New Jersey’s share of the overall resolution will be approximately 2.75 percent of the funds available to the states for distribution from the bankruptcy proceeding, in an amount likely to exceed an estimated $110 million.

The resolution will also make public tens of millions of Sackler family and Purdue Pharma documents related to their role in the opioid epidemic.

Filed in bankruptcy court Wednesday evening and still subject to the court’s approval, the agreement announced today requires unprecedented disclosure about the role Purdue and the Sacklers played in creating and sustaining the opioid epidemic.

Among other things, it requires Purdue and the Sacklers to make public more than 30 million documents, including attorney-client privileged communications about the original FDA approval of Purdue’s flagship opioid painkiller OxyContin, as well as tactics used by Purdue to promote opioids. It also requires the Sackler defendants to make one of the largest payments that individuals have paid to resolve a law enforcement action in U.S. history.

After more than a year of high-stakes negotiations with billions of dollars on the line, a bankruptcy plan for Purdue Pharma, the maker of OxyContin, cleared a major hurdle when federal Judge Robert Drain in White Plains, N.Y., moved the controversial deal forward despite objections from dozens of state attorneys general, setting the stage for a final vote by the company’s creditors expected this summer.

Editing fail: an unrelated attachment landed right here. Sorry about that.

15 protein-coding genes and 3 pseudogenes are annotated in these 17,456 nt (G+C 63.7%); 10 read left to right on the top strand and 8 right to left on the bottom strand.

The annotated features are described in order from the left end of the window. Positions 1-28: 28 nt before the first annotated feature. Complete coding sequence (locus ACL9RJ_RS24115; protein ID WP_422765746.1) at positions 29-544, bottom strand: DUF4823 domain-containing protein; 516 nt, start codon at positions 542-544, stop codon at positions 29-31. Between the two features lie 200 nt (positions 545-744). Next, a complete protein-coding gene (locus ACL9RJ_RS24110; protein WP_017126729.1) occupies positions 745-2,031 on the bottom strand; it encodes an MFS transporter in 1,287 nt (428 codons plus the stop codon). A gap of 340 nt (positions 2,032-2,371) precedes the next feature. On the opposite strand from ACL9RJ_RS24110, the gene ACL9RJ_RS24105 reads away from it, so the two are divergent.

The drugmaker filed for Chapter 11 protection in 2019 facing an avalanche of lawsuits tied to its aggressive opioid sales practices.

Public health experts and many government officials say the introduction of OxyContin fueled the nation’s deadly opioid epidemic.

This development brings members of the Sackler family, some of whom own Purdue Pharma and served on the company’s board of directors, a step closer to winning immunity from future opioid lawsuits.

According to legal documents filed as part of the case, that immunity would extend to dozens of family members, more than 160 financial trusts, and at least 170 companies, consultants and other entities associated with the Sacklers.

In 2007, the company and three executives pled guilty to criminal charges that they misled regulators, doctors and patients about Oxycontin’s risk of addiction and its potential for abuse.

Oxycontin was introduced in 1995, and flourished under aggressive selling to doctors, which included providing free trips to pain-management seminars. The drug’s sole active ingredient is oxycodone, a chemical cousin of heroin.

Oxycontin has reportedly generated some $35 billion in revenue for the company, and the Sackler family has a total net worth of $11 billion, but while Purdue Pharma will cease to exist, the people responsible for killing nearly 500,000 people with opioid overdoses from 1999 through 2019, will remain very wealthy.

The Sackler family’s assets include:

Asset figures were calculated using data drawn from presentations prepared as part of Purdue Pharma L.P.’s bankruptcy proceedings, and provided to Congress on April 8, 2021 in response to letters sent by Maloney to counsel for David Sackler and Kathe Sackler on March 11, 2021.